The Tribune Democrat, Johnstown, PA


April 29, 2014

Treat soldiers with honor and respect | Cremated remains deserve proper burials

JOHNSTOWN — America, according to the last line of “The Star-Spangled Banner,” is “the land of the free and the home of the brave.”

Those brave, the men and women of the armed forces, have served, willingly and unwillingly, in wars on America’s soil and the soils of foreign lands.

Upon returning to their homeland, many soldiers were treated as heroes, being honored with parades and ceremonies. Others served during a time when war divided our country.

Regardless of when they served, they were never ignored the way 47,000 veterans currently have been ignored. Their cremated remains are stored on shelves in buildings across the United States. Their ashes rest in nondescript metal canisters.

Two members of Congress believe it is unthinkable the way this country has treated those veterans with such disrespect. U.S. Rep. Bill Shuster, R-Hollidaysburg, recently introduced the Dignified Interment of Our Veterans Act of 2014. It mirrors the same legislation introduced by U.S. Sen. Pat Toomey, R-Pa., in November.

“Our veterans put their lives on the line to bravely protect our country, and we owe them a debt of gratitude for their service,” Shuster said. “When they pass away, they should be treated with the proper respect.”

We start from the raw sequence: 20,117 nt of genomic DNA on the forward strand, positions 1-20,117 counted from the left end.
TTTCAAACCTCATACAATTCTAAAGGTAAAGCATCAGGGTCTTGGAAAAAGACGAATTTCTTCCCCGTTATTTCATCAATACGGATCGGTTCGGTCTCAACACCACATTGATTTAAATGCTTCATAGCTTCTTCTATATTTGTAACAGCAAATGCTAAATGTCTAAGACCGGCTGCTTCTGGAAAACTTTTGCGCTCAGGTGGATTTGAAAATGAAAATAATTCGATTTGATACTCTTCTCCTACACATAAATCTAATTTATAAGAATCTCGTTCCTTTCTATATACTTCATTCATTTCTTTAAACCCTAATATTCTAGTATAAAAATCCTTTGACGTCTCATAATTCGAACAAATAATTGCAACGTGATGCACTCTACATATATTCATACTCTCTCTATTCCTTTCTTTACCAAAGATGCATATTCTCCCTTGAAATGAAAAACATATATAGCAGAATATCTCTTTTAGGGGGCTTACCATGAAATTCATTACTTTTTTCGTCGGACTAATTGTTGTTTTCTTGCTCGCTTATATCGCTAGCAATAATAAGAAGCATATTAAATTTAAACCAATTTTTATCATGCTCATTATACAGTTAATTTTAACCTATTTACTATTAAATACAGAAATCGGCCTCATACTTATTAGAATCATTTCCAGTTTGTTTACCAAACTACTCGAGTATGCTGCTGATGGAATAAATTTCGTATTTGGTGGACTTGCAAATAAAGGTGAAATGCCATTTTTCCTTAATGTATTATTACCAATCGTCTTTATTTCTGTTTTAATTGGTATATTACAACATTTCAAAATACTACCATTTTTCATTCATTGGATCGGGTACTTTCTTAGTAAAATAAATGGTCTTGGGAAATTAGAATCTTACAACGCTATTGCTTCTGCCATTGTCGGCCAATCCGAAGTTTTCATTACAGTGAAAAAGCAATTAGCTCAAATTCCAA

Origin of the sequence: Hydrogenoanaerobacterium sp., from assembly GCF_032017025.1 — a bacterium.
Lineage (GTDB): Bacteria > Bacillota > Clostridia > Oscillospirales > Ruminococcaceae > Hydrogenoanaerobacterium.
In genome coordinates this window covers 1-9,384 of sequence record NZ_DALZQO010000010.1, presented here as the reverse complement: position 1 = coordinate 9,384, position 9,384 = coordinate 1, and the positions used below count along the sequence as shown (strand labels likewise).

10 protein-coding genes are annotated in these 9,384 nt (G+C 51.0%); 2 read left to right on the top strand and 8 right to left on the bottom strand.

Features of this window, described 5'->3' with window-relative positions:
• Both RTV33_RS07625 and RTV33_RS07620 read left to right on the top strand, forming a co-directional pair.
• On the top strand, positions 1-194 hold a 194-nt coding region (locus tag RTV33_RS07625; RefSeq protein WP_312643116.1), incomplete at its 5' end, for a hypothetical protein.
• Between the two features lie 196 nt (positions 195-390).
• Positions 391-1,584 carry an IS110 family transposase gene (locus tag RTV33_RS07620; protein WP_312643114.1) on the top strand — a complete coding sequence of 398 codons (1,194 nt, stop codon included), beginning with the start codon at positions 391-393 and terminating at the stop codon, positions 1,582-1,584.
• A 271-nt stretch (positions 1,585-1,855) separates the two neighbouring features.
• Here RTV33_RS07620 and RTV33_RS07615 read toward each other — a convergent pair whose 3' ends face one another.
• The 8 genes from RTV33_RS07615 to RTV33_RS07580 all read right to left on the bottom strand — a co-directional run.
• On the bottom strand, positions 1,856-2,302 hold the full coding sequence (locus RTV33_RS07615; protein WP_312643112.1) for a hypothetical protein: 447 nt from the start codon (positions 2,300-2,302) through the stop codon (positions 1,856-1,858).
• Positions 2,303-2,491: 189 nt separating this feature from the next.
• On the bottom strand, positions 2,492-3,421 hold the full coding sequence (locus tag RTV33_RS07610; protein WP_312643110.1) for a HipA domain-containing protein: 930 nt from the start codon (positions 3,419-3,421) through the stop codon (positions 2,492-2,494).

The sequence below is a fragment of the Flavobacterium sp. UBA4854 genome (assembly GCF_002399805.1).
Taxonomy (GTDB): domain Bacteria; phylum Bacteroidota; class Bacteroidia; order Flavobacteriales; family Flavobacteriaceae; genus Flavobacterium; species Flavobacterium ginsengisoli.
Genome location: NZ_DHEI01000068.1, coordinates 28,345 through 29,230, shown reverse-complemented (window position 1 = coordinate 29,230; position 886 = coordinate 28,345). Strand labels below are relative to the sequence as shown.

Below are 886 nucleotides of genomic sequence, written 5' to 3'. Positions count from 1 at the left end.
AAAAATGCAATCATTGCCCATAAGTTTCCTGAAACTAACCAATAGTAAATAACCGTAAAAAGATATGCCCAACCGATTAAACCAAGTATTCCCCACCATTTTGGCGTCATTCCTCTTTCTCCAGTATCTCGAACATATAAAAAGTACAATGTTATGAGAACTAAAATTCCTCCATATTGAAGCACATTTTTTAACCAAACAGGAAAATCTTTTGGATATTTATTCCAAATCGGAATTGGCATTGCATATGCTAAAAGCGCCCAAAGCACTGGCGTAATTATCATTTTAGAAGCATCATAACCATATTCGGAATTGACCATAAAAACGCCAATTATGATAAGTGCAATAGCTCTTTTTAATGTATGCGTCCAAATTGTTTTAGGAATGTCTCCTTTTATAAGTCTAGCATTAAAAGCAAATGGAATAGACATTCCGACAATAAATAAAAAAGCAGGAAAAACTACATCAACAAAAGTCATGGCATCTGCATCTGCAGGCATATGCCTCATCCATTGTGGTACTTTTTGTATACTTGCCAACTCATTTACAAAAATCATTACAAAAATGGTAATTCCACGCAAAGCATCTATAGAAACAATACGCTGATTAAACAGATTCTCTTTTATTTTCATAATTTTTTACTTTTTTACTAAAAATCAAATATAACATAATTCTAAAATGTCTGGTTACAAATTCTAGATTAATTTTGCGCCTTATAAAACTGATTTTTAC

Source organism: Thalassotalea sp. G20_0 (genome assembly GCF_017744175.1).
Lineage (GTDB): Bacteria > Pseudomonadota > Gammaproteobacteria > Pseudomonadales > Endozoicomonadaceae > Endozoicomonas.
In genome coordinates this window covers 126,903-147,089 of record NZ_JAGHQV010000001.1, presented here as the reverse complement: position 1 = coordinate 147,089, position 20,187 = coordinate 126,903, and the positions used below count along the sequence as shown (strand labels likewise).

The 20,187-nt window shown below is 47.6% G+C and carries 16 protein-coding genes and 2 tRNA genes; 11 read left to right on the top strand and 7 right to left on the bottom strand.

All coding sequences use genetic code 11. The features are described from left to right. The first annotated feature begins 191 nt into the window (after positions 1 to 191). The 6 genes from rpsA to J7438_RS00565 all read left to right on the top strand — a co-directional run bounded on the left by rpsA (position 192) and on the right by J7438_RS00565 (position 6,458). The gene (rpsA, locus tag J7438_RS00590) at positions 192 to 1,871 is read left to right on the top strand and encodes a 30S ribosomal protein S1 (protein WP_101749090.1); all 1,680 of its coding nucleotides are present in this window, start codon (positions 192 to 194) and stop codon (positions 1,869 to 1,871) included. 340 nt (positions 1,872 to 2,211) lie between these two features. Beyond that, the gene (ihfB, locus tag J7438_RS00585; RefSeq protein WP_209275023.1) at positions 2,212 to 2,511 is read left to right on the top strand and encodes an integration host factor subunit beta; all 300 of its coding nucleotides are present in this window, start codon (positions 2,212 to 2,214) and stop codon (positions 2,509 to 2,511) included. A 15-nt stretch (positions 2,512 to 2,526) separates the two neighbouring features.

We couldn’t agree more.

Both Shuster’s and Toomey’s bills would make it imperative that the secretary of veterans affairs investigate how unclaimed remains are identified and processed.

We understand that some of the remains may be in storage until they can be claimed by funeral directors. Perhaps others are there until their families can come up with the money for a proper burial. And we realize that some of the remains may belong to the last remaining member of a family. He or she would have no one to claim his or her ashes.

Working together is the key to giving the remains a fitting funeral.

“We just need the cooperation from all the funeral directors, medical examiners and coroners,” said John M. Fabry, state coordinator for the Missing in America Project. The nonprofit makes it a point to locate, identify and inter the remains of veterans.

“It’s not a simple issue, but it’s something I think the veterans are entitled to.”

Yes, entitled to, and deserving of.

In our opinion, there should not even be a discussion in Congress on these two pieces of legislation. Our representatives should raise their voices loudly and in unison in support of the Dignified Interment of Our Veterans Act. And they should do it promptly.

These veterans paid the ultimate price to keep this land free. This country owes these brave warriors the dignity and respect of a proper burial.

Text Only | Photo Reprints

What is the biggest key to reducing gun violence in Johnstown?

Tackling the area's drug problem.
Controlling folks moving into city housing.
Monitoring folks in treatment centers and halfway houses.
Tougher sentencing by the court system.
More police on the streets.

     View Results
Order Photos

Photo Slideshow

House Ads